The Fictions We Create 5: Descriptive sentences and evaluative statements

It is clear that the term *language* has a technical meaning but that it is also used to refer to what humans — but also some other species, e.g. monkeys, — do when they “chatter”! In the first sense, language is a form of communication viewed as acts during which specific messages are passed from one individual to others.

An example often cited in the past was to the “language” of bees, a field of research associated with the work of Karl von Frisch (Nobel prize, 1973) and his discovery that bees inform members of their hive of the location of honey sources by a dance. Here an individual message has content, that is, it is about something, refers to some distinguishable happening or event which may be significant or important to communicants. Yet every message may only be a constituent of a wider language. A piercing cry may be a message — as may be a whimper — but it is not part of a language unless there are additional messages which supplement such singular cries.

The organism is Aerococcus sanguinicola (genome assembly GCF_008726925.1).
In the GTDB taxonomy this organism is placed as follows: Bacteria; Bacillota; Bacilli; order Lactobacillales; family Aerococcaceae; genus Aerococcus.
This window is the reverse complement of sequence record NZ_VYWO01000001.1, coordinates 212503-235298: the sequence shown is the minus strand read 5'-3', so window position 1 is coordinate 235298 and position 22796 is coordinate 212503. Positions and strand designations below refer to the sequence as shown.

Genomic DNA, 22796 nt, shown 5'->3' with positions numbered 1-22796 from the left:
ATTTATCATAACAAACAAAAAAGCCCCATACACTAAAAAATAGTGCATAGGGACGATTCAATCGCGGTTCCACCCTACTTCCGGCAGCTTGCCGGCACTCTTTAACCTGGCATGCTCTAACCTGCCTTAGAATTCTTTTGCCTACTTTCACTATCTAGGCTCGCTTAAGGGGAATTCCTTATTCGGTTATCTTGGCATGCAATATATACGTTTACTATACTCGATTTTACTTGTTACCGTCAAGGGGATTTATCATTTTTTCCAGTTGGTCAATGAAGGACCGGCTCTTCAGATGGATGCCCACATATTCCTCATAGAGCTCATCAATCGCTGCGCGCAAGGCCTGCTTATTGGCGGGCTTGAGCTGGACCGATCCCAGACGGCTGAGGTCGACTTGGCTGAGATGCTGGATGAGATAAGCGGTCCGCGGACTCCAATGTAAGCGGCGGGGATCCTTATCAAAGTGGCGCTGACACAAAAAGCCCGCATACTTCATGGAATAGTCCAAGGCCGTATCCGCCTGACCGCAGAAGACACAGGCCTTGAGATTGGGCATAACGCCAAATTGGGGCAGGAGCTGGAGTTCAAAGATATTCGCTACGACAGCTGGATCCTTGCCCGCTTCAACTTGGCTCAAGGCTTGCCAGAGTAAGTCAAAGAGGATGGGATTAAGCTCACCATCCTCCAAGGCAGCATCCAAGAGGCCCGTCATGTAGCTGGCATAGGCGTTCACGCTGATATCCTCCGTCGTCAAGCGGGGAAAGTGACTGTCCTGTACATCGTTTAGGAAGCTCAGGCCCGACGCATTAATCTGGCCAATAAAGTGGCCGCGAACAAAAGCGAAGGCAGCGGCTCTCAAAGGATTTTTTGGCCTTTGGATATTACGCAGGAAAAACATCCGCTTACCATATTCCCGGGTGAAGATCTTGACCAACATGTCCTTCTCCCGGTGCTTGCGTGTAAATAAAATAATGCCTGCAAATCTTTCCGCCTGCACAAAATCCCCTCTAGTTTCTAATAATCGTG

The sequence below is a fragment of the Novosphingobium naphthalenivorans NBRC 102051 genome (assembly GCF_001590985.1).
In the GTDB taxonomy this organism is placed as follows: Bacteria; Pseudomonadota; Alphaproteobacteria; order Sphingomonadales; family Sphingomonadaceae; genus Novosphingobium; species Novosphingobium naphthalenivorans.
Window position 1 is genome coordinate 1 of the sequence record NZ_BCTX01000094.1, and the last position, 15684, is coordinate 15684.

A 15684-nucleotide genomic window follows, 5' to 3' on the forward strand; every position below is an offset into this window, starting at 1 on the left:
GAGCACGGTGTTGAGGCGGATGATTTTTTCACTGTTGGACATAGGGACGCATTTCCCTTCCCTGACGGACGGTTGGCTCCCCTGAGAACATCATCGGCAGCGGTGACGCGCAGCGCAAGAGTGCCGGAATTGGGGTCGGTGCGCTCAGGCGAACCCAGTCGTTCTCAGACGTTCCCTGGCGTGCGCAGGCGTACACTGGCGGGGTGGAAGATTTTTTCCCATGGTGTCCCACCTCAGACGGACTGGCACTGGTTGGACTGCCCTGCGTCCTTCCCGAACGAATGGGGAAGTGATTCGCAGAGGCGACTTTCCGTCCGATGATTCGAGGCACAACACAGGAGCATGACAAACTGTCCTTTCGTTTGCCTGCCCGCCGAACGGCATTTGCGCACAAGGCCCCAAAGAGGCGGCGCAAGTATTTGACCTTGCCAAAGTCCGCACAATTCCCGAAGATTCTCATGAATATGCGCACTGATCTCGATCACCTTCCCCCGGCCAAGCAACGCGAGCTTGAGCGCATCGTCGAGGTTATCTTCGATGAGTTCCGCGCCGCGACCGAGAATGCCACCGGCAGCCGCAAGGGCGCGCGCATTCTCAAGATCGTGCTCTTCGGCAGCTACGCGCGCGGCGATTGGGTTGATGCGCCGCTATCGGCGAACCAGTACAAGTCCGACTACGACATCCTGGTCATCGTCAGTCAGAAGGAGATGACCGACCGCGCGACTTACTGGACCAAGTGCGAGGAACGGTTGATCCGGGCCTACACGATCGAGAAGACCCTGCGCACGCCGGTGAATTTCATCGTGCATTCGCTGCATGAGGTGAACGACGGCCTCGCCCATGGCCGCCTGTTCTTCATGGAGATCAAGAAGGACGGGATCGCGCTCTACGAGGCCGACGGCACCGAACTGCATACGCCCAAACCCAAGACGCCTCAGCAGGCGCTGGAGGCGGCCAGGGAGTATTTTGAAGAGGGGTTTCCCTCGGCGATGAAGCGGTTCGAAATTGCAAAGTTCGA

A language, in short, usually features many messages and — as we have learnt over the past few hundred years following the publication of several dictionaries — each human language shows that it can grow by leaps and bounds within a relatively short period. In short, a cry can become part of a vocal language, but may not do so consistently. There may be many “cries” which can become an aspect or feature of a language, but need not do so. (For example, “ouch” is a cry of pain, but it is in English.)